perforce was our Word of the Day on 03/21/2014. Hear the podcast!
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Examples of perforce in a Sentence
we must, perforce, deal with this issue immediately, as procrastination is not an option
Recent Examples of perforce from the Web
What might be called the Falstaff question—is this man a harmless buffoon, or a dangerous threat to the world order?—has, perforce, become a national preoccupation.
This man is perforce a tyrant, and the people cease to owe him allegiance.
These example sentences are selected automatically from various online news sources to reflect current usage of the word 'perforce.' Views expressed in the examples do not represent the opinion of Merriam-Webster or its editors. Send us feedback.
Did You Know?
English speakers borrowed "par force" from Anglo-French in the 14th century. Par meant "by" (from Latin per) and the Anglo-French word force had the same meaning as its English equivalent, which was already in use by then. At first, "perforce" meant quite literally "by physical coercion." That meaning is no longer used today, but it was still prevalent in William Shakespeare's lifetime (1564-1616). "He rush'd into my house and took perforce my ring away," wrote the Bard in The Comedy of Errors. The "force of circumstances" sense of "perforce" had also come into use by Shakespeare's day. In Henry IV, Part 2, we find ". . . your health; the which, if you give o'er to stormy passion, must perforce decay."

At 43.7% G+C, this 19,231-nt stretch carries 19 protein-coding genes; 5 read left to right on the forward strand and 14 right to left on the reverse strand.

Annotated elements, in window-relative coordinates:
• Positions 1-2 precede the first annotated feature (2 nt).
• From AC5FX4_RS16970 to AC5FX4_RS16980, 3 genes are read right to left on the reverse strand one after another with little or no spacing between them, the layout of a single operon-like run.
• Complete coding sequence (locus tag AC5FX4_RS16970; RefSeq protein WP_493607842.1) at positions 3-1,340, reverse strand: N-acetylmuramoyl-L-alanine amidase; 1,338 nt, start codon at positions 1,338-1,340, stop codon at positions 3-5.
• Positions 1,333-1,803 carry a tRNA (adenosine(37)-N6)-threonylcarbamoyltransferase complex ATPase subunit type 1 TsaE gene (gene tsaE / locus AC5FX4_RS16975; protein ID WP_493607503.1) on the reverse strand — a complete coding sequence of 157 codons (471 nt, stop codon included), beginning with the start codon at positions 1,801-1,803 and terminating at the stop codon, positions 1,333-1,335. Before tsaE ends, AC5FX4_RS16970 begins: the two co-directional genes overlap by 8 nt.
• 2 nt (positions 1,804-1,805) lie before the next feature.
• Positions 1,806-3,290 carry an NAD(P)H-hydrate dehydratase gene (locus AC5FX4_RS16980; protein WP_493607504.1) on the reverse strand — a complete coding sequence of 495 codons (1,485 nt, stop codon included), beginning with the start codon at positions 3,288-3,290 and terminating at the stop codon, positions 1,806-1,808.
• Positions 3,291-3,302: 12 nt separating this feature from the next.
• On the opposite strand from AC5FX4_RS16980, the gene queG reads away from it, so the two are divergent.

Origin and Etymology of perforce
First Known Use: 14th centurySee Words from the same year
PERFORCE Defined for English Language Learners
Definition of perforce for English Language Learners
—used to say that something is necessary or must be done
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